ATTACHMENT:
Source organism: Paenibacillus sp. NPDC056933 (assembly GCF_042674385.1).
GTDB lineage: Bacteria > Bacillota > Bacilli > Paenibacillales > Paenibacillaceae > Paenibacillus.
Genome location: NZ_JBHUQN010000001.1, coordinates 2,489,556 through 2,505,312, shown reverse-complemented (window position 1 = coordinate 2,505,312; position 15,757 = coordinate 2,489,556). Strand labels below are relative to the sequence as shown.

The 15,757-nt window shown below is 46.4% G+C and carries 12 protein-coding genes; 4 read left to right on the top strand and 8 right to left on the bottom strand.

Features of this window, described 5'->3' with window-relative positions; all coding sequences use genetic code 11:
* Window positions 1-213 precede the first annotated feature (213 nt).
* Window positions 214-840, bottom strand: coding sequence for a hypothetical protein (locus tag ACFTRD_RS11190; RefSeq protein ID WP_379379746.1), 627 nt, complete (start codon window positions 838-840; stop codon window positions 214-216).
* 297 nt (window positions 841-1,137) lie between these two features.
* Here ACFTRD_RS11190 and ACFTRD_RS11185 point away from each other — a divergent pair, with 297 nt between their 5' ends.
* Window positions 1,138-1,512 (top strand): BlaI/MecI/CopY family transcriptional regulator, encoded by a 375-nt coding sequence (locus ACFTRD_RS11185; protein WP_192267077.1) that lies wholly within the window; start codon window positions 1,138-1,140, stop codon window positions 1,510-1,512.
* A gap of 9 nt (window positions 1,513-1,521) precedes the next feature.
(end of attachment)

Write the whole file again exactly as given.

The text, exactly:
Source organism: Paenibacillus sp. NPDC056933 (assembly GCF_042674385.1).
GTDB lineage: Bacteria > Bacillota > Bacilli > Paenibacillales > Paenibacillaceae > Paenibacillus.
Genome location: NZ_JBHUQN010000001.1, coordinates 2,489,556 through 2,505,312, shown reverse-complemented (window position 1 = coordinate 2,505,312; position 15,757 = coordinate 2,489,556). Strand labels below are relative to the sequence as shown.

The 15,757-nt window shown below is 46.4% G+C and carries 12 protein-coding genes; 4 read left to right on the top strand and 8 right to left on the bottom strand.

Features of this window, described 5'->3' with window-relative positions; all coding sequences use genetic code 11:
* Window positions 1-213 precede the first annotated feature (213 nt).
* Window positions 214-840, bottom strand: coding sequence for a hypothetical protein (locus tag ACFTRD_RS11190; RefSeq protein ID WP_379379746.1), 627 nt, complete (start codon window positions 838-840; stop codon window positions 214-216).
* 297 nt (window positions 841-1,137) lie between these two features.
* Here ACFTRD_RS11190 and ACFTRD_RS11185 point away from each other — a divergent pair, with 297 nt between their 5' ends.
* Window positions 1,138-1,512 (top strand): BlaI/MecI/CopY family transcriptional regulator, encoded by a 375-nt coding sequence (locus ACFTRD_RS11185; protein WP_192267077.1) that lies wholly within the window; start codon window positions 1,138-1,140, stop codon window positions 1,510-1,512.
* A gap of 9 nt (window positions 1,513-1,521) precedes the next feature.